cholesterol-friendly pasta
Illustration by Brianna Gilmartin, Verywell​

Protein: You can eat meat on a lipid-lowering diet, just be careful about the types that you include. While the recommendations have long been to avoid red meat and choose lean white meat instead, a 2019 study published in the American Journal of Clinical Nutrition found that red meat and white meat didn't differ much in terms of how they affected cholesterol levels.

Fish such as halibut, tilapia, and cod are low in fat and carbohydrates and high in protein. Tuna and salmon also contain omega-3 fats, a type of healthy fat that has been shown to help reduce triglyceride levels.

Studies have shown nuts, seeds, and oils that are high in linolenic acid can reduce lipid levels. Walnuts, pecans, almonds, and pistachios are high in omega-3 fats and fiber. However, keep in mind that these foods are high in calories, so you’ll want to include them in moderation. 

Legumes such as beans are high-protein, low-fat foods that can have a powerful impact on your lipid levels. Not only are they versatile and nutritious, but the protein they contain tends to be filling. Most legumes have a fairly neutral taste and are suitable for different dishes, including soups, salads, sides, dips, and entrées.

Dairy: Choose non-fat milk and yogurt rather whole milk. Cheese is generally high in saturated fat, but small portions of low-fat cheese such as mozzarella are healthy choices. Single-serve cheese slices or sticks work well, especially as a quick snack. 

Dessert: Avoid sweets made with full-fat milk, butter, and sugar. Many packaged cakes, cookies, and snacks contain trans fats, which can raise “bad” cholesterol and lower “good” cholesterol. Instead, bake your own low-cholesterol desserts using fruit, egg whites, and oats. 

Beverages: Herbal tea, especially green tea, may help lower cholesterol. Citrus juice may also have a beneficial impact on cholesterol levels. Alcoholic beverages, especially mixed drinks and cocktails, can be sources of extra calories and sugar, and increase triglycerides.

Recommended Timing

In 2019, researchers reviewed the findings from the Nutrition and Health Survey in Taiwan to see if the timing of meals had any specific impact on cholesterol levels. 

The research indicated people who ate more at night may have higher LDL cholesterol levels than people who ate most of their food during the day.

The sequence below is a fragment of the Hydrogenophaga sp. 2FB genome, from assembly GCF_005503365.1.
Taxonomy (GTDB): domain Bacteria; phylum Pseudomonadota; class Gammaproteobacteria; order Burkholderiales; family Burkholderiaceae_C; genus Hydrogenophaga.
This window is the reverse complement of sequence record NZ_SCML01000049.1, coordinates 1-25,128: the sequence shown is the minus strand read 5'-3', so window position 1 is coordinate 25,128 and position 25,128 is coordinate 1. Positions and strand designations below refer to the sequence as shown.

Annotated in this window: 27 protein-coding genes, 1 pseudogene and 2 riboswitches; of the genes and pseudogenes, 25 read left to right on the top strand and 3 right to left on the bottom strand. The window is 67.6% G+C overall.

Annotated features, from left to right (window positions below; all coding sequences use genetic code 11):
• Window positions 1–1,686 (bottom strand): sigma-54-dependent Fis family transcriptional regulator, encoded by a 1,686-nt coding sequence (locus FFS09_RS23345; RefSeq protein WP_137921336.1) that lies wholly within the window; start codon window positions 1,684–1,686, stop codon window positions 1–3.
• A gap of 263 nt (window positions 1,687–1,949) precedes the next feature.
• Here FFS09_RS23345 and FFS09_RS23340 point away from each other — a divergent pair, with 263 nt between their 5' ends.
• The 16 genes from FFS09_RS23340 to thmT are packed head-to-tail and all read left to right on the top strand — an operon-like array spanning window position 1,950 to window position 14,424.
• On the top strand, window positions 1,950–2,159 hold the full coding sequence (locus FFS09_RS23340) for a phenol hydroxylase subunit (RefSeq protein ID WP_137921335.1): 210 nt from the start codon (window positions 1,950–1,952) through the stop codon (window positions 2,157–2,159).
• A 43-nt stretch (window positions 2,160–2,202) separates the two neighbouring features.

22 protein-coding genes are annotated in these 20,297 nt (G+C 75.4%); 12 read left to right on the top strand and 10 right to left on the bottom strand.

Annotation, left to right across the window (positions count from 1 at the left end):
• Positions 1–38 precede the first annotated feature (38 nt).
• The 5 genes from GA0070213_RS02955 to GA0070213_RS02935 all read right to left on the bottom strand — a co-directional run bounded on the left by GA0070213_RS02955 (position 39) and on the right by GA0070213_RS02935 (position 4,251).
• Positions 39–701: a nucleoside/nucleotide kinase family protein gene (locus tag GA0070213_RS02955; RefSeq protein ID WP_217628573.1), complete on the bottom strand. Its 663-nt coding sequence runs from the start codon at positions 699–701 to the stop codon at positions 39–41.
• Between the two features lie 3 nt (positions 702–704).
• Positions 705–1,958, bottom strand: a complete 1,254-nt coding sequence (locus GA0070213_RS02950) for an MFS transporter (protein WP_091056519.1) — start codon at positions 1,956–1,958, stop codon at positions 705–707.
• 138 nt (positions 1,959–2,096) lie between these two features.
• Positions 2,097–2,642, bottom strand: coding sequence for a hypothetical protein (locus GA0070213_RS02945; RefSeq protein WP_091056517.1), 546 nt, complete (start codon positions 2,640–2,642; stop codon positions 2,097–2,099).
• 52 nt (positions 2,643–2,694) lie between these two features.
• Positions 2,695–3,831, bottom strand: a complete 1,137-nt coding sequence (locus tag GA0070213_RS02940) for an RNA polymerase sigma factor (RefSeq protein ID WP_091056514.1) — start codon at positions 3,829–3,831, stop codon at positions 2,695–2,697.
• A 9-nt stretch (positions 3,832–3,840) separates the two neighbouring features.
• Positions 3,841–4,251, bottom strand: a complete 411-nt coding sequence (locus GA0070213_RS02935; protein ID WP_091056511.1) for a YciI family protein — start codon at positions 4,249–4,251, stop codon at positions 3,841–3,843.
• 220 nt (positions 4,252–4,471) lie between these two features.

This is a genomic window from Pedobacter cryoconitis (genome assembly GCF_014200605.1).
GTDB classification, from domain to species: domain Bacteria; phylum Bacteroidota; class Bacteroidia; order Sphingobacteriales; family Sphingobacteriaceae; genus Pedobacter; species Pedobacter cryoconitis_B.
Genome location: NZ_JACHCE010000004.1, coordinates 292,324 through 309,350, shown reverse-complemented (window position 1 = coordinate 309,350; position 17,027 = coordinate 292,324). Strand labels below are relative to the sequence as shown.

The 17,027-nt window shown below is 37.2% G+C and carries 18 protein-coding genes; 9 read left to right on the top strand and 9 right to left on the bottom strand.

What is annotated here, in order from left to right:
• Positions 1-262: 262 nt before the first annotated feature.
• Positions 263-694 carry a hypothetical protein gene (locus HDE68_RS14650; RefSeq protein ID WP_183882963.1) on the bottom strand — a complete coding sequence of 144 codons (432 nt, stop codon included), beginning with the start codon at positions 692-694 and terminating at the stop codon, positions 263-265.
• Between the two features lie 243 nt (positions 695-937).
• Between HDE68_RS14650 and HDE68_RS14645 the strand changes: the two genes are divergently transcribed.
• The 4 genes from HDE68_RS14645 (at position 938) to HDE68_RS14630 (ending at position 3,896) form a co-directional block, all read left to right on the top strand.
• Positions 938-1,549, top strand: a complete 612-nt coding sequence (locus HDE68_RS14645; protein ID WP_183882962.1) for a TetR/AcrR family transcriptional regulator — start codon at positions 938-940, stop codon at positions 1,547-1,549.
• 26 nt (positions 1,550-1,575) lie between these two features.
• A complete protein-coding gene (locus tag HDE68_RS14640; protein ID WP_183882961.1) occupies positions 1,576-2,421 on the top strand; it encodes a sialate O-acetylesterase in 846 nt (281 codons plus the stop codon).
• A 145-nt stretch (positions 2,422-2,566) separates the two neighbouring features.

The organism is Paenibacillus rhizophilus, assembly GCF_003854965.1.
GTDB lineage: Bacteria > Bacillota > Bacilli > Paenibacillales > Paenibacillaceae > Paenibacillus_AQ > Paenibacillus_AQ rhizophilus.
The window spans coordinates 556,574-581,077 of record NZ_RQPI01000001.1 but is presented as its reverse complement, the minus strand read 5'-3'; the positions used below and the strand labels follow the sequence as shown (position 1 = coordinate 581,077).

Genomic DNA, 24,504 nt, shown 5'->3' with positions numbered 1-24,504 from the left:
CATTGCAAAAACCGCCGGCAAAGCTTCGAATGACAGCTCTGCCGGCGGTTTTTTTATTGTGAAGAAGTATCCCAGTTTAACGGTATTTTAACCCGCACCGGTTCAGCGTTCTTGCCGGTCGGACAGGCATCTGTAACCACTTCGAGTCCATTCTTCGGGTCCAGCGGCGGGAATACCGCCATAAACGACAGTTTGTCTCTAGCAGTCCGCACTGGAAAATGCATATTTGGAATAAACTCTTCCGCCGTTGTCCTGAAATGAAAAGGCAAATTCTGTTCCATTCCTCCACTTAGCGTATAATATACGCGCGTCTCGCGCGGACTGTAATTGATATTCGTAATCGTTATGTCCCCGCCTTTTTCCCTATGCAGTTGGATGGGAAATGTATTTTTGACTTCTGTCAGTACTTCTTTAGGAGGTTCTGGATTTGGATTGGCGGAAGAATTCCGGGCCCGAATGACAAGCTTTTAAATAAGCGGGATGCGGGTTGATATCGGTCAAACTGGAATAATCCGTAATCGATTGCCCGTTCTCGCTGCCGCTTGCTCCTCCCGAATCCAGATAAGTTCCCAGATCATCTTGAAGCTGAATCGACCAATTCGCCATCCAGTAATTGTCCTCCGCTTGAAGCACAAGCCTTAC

When these individuals consumed what would normally be their late-day calories earlier in the day instead, they had lower cholesterol levels. 

Another group of researchers looked at whether skipping meals had an effect on cholesterol levels. The research found people who skipped breakfast had higher LDL cholesterol, and people who skipped dinner had more triglycerides and a higher ratio of total and HDL cholesterol. 

Cooking Tips

As you’re preparing meals, you can reduce the fat content of meat by: 

  • Selecting lean cuts of meat with no visible fat
  • Trimming remaining fat or gristle from meat and removing the skin before serving
  • Grilling, broiling, or roasting meat rather than frying it with high-fat butter or oil

With fruits and vegetables, avoid adding salt, sugar, butter, or canola oil, which are high in trans fats. To avoid diminishing their nutritional power, avoid adding any sweet sauces, fat, or grease to beans and legumes.

Instead, add flavor with spices. Aside from being tasty, many popular herbs and spices have properties that can change how LDL cholesterol interacts with free radicals—particles that can make the molecules in LDL unstable, causing inflammation and further impacting your cardiovascular health. The antioxidants in some fresh herbs and spices have been shown to prevent these damaging interactions. Garlic is another healthy and versatile option for savory meals that can help lower cholesterol and triglyceride levels.